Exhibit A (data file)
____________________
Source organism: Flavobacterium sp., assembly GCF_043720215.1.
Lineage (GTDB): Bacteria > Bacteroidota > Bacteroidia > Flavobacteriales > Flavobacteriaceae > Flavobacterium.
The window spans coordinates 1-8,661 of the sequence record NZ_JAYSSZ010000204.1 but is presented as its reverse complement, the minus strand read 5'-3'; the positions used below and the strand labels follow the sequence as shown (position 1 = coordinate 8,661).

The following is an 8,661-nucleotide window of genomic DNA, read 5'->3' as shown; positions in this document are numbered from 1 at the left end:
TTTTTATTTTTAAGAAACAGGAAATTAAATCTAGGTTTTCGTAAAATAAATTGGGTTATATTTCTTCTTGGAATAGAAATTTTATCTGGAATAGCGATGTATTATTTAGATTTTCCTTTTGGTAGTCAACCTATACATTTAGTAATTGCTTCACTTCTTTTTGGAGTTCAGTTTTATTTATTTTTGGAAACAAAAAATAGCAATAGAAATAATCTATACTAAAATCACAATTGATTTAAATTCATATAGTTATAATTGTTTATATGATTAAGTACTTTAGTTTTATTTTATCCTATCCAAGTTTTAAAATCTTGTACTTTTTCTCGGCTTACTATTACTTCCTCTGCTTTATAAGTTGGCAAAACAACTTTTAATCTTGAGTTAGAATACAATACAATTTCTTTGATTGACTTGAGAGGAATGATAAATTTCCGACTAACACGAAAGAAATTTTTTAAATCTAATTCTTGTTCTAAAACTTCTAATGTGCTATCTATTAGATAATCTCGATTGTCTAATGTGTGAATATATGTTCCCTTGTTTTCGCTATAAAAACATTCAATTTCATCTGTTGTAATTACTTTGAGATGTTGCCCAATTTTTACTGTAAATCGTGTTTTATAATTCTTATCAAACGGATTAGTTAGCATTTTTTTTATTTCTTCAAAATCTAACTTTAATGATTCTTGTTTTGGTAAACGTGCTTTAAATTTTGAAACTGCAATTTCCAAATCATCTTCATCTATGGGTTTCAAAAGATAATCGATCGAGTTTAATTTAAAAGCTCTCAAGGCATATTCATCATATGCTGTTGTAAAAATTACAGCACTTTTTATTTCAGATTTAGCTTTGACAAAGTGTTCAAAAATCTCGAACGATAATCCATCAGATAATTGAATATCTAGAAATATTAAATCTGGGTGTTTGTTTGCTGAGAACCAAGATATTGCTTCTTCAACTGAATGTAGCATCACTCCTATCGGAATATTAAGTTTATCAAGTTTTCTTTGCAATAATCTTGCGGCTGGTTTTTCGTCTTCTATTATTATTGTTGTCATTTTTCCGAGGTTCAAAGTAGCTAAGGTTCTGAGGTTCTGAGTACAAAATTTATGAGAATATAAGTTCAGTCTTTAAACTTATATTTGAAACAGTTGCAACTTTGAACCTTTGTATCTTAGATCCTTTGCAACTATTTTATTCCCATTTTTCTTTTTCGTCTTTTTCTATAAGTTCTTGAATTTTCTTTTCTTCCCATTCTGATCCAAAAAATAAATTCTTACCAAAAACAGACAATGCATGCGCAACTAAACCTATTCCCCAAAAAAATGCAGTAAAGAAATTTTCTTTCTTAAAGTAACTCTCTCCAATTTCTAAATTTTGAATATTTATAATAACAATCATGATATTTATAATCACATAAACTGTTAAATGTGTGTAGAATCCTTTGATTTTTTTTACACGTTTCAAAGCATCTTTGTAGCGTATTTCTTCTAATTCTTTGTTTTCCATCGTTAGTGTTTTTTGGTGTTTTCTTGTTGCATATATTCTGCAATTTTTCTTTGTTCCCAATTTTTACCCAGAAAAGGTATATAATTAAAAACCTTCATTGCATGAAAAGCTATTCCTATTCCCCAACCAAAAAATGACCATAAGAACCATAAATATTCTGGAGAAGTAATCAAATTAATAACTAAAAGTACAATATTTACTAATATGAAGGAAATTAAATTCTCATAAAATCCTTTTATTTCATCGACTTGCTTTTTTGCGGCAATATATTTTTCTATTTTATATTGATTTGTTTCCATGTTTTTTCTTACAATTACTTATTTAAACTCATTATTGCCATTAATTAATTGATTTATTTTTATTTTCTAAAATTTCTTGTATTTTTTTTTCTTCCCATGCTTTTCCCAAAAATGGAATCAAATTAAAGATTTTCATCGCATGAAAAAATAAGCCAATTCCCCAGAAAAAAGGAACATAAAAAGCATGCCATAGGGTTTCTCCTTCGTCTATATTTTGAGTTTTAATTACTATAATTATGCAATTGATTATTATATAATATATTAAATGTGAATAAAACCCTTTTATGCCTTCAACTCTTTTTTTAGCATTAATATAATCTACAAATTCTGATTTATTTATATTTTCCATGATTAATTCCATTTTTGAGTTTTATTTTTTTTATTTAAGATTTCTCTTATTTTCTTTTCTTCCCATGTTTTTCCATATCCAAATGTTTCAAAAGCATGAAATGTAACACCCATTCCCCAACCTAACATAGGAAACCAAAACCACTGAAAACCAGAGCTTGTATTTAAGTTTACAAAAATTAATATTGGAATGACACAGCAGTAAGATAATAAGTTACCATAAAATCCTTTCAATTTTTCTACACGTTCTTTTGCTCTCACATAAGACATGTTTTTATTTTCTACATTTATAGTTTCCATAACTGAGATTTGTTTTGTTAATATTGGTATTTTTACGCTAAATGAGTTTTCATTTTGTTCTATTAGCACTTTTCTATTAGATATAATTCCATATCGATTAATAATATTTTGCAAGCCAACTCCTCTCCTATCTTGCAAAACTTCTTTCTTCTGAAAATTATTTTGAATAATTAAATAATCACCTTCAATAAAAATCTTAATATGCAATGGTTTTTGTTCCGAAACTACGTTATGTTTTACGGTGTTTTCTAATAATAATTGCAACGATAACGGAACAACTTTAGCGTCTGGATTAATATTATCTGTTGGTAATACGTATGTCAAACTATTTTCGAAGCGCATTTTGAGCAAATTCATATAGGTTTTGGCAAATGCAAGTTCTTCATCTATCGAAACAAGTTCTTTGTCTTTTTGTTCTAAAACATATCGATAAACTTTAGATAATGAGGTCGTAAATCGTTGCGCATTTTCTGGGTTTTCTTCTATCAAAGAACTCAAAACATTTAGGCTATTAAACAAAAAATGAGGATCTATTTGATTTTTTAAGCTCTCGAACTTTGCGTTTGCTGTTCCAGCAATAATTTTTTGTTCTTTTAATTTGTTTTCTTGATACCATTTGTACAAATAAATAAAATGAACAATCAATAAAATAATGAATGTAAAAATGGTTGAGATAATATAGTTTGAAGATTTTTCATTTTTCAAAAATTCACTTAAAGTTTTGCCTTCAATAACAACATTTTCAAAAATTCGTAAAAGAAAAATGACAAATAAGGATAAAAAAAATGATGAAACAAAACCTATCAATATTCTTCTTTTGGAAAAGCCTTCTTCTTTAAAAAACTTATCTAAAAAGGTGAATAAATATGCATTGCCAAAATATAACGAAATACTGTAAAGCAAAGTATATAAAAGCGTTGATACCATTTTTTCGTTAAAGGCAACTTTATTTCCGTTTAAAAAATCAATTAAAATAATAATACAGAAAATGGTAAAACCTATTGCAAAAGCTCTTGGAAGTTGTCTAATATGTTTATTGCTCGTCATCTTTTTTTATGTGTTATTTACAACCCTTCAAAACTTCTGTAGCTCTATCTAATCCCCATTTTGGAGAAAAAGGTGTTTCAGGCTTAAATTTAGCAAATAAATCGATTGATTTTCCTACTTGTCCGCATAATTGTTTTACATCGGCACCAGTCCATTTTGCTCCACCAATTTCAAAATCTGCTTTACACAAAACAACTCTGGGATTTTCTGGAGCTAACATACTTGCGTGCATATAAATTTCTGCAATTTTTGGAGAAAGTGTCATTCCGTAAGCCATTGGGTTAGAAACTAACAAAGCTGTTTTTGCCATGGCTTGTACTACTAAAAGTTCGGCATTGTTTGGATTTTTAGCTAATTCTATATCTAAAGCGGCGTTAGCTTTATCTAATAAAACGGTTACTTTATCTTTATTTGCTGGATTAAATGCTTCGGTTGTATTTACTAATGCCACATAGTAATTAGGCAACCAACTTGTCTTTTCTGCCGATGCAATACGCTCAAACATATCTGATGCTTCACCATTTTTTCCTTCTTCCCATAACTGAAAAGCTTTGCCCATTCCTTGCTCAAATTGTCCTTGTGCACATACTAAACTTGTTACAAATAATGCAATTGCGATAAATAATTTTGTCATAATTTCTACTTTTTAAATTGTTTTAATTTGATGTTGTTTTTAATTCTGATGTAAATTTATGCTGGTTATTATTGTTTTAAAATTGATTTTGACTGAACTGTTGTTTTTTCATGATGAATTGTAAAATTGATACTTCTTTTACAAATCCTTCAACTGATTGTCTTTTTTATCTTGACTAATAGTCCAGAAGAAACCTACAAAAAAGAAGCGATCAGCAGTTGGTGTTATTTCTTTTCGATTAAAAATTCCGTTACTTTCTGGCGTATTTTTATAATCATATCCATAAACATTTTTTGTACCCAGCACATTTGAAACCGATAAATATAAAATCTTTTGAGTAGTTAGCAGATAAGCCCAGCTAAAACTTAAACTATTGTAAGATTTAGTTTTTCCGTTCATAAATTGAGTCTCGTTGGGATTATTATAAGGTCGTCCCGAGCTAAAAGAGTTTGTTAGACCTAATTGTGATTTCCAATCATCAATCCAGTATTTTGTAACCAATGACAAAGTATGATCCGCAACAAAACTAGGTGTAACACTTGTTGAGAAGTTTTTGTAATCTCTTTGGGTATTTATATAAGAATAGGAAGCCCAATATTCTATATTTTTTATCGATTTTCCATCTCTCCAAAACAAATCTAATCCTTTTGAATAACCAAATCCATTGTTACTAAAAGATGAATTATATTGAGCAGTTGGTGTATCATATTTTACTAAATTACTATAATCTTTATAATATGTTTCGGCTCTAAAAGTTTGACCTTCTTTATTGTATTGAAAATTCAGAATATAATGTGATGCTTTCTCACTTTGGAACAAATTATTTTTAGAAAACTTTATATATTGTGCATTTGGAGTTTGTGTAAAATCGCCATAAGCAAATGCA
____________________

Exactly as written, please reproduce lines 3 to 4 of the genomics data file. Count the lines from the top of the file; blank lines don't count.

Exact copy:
The window spans coordinates 1-8,661 of the sequence record NZ_JAYSSZ010000204.1 but is presented as its reverse complement, the minus strand read 5'-3'; the positions used below and the strand labels follow the sequence as shown (position 1 = coordinate 8,661).

The following is an 8,661-nucleotide window of genomic DNA, read 5'->3' as shown; positions in this document are numbered from 1 at the left end: